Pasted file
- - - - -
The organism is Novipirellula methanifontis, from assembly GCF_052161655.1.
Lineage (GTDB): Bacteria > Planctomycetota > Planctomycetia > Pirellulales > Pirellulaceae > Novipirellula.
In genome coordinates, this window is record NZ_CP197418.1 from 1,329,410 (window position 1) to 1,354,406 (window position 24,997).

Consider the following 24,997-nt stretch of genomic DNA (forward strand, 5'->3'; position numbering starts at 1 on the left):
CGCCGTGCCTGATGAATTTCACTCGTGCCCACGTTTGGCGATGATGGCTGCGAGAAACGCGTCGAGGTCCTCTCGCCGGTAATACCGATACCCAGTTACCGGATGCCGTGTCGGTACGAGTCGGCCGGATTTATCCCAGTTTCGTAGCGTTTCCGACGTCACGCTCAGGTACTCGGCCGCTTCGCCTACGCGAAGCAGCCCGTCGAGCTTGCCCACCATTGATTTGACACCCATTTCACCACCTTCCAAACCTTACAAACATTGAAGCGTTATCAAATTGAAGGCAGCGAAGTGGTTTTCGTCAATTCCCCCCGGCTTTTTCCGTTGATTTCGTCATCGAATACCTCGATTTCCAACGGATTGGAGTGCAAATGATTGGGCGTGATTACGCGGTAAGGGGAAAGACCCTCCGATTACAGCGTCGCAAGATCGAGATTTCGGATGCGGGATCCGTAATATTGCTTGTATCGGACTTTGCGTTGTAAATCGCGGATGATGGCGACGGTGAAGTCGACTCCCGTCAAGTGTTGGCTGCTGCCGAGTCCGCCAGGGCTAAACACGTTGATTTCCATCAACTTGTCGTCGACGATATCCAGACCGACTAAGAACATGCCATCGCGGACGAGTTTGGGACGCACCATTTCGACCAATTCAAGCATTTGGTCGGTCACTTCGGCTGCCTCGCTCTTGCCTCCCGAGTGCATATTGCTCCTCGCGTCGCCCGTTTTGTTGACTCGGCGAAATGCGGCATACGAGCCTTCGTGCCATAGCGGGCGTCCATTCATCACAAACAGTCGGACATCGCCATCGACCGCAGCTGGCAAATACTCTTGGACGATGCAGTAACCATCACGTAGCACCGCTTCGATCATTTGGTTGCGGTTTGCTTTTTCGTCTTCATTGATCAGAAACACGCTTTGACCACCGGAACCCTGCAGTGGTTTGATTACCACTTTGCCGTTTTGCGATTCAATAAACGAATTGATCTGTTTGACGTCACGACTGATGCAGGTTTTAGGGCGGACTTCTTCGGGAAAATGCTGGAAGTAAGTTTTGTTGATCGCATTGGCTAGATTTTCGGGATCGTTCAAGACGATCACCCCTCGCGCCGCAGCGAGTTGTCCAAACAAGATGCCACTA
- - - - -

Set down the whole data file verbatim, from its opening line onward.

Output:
The organism is Novipirellula methanifontis, from assembly GCF_052161655.1.
Lineage (GTDB): Bacteria > Planctomycetota > Planctomycetia > Pirellulales > Pirellulaceae > Novipirellula.
In genome coordinates, this window is record NZ_CP197418.1 from 1,329,410 (window position 1) to 1,354,406 (window position 24,997).

Consider the following 24,997-nt stretch of genomic DNA (forward strand, 5'->3'; position numbering starts at 1 on the left):
CGCCGTGCCTGATGAATTTCACTCGTGCCCACGTTTGGCGATGATGGCTGCGAGAAACGCGTCGAGGTCCTCTCGCCGGTAATACCGATACCCAGTTACCGGATGCCGTGTCGGTACGAGTCGGCCGGATTTATCCCAGTTTCGTAGCGTTTCCGACGTCACGCTCAGGTACTCGGCCGCTTCGCCTACGCGAAGCAGCCCGTCGAGCTTGCCCACCATTGATTTGACACCCATTTCACCACCTTCCAAACCTTACAAACATTGAAGCGTTATCAAATTGAAGGCAGCGAAGTGGTTTTCGTCAATTCCCCCCGGCTTTTTCCGTTGATTTCGTCATCGAATACCTCGATTTCCAACGGATTGGAGTGCAAATGATTGGGCGTGATTACGCGGTAAGGGGAAAGACCCTCCGATTACAGCGTCGCAAGATCGAGATTTCGGATGCGGGATCCGTAATATTGCTTGTATCGGACTTTGCGTTGTAAATCGCGGATGATGGCGACGGTGAAGTCGACTCCCGTCAAGTGTTGGCTGCTGCCGAGTCCGCCAGGGCTAAACACGTTGATTTCCATCAACTTGTCGTCGACGATATCCAGACCGACTAAGAACATGCCATCGCGGACGAGTTTGGGACGCACCATTTCGACCAATTCAAGCATTTGGTCGGTCACTTCGGCTGCCTCGCTCTTGCCTCCCGAGTGCATATTGCTCCTCGCGTCGCCCGTTTTGTTGACTCGGCGAAATGCGGCATACGAGCCTTCGTGCCATAGCGGGCGTCCATTCATCACAAACAGTCGGACATCGCCATCGACCGCAGCTGGCAAATACTCTTGGACGATGCAGTAACCATCACGTAGCACCGCTTCGATCATTTGGTTGCGGTTTGCTTTTTCGTCTTCATTGATCAGAAACACGCTTTGACCACCGGAACCCTGCAGTGGTTTGATTACCACTTTGCCGTTTTGCGATTCAATAAACGAATTGATCTGTTTGACGTCACGACTGATGCAGGTTTTAGGGCGGACTTCTTCGGGAAAATGCTGGAAGTAAGTTTTGTTGATCGCATTGGCTAGATTTTCGGGATCGTTCAAGACGATCACCCCTCGCGCCGCAGCGAGTTGTCCAAACAAGATGCCACTA